Psychographic segmentation and election campaigns

Cambridge Anayltica, a consultancy, are getting serious attention from publications as diverse as Motherboard and Marketing Week.

The reason for the hype is because they provided highly specialised audience segmentation and communication services to both the leave campaign (Leave.EU) and Donald Trump.

The video above, featuring Cambridge Analytica’s CEO Alexander Nix talking about how their technology and strategy helped Ted Cruz fight an impressive primary campaign, is a brilliant synopsis of why and how campaigns are using data to improve their chances of winning elections.

There has been some discussion as to whether or not they “got lucky” and are “bullshitting opportunists”; I would assert neither but I’m yet to be convinced that they – or any other campaign  – are using the technology to the extent that some of the hype implies.

It is common sense to say that the more you know about the drivers of someone’s decision-making,  the more able you will be to communicate in a way that will be persuasive to them.

And it’s certainly true to say that big data, digital communication channels and new advertising production techniques now mean that we have the ability to speak to ever smaller segments of the electorate using bespoke communications designed to be particularly persuasive to them.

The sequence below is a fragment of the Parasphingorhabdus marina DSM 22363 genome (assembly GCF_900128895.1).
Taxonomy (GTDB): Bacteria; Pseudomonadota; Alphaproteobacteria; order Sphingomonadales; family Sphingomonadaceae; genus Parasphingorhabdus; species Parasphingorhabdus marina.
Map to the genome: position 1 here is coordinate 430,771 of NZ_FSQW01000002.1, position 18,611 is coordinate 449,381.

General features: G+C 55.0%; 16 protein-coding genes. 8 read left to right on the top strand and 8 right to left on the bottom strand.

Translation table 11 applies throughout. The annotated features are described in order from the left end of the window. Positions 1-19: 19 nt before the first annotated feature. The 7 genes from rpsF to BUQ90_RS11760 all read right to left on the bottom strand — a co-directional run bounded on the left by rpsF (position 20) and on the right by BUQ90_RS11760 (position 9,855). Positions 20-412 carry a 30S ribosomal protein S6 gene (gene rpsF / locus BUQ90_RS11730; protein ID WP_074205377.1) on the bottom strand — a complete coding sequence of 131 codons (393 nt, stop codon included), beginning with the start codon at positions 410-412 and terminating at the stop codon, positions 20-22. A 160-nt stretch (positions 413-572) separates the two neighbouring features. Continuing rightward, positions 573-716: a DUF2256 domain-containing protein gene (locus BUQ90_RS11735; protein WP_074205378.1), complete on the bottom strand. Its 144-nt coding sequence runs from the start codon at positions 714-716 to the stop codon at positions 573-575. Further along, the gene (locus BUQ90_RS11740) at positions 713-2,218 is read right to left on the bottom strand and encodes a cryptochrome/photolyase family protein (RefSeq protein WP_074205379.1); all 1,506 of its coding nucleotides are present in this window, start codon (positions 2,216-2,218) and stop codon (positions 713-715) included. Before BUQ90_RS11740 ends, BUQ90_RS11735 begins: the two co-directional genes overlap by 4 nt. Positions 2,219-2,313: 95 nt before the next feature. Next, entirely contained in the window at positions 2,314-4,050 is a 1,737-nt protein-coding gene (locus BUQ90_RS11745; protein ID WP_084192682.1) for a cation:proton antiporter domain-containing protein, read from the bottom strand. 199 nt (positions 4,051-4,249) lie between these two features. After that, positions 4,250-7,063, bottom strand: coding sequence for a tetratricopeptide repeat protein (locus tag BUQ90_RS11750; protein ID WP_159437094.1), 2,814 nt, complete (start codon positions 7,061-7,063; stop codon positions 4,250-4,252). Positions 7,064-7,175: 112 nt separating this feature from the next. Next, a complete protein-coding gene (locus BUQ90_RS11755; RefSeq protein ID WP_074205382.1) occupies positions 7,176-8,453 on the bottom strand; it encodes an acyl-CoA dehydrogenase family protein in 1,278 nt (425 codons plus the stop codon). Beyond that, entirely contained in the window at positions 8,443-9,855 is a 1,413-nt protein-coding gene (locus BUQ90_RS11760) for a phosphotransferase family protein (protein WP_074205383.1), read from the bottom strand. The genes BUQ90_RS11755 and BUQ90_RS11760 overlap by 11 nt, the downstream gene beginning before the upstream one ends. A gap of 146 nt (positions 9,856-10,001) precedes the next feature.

However, I have not seen any evidence to suggest that the segments which campaigns are targeting are as granular as some of the excited discussion around this topic suggests.

The segmentation that Cambridge Analytica use divides people into 32 psychographic groups and then overlays other behavioural data around propensity to vote and support for particular issues.

Are campaigns, such as Leave.EU and Donald Trump, creating bespoke advertisements to cater for the thousands of possible voter segments that such a model could create?

I don’t think so.

Indeed both the Trump and the Brexit campaigns are notable for the fact that their creative advertising output was low in volume in comparison to their opponents.

(It must be noted that, given the nature of the discreet targeting, I would only see adverts that are created specifically for me, so the only way to know for sure would be to see the archives of the campaigns’ universe of messaging)

But are campaigning techniques like this already being implemented – albeit at a more basic level – and do they represent an important aspect of the future of political advertising?

Absolutely.

 

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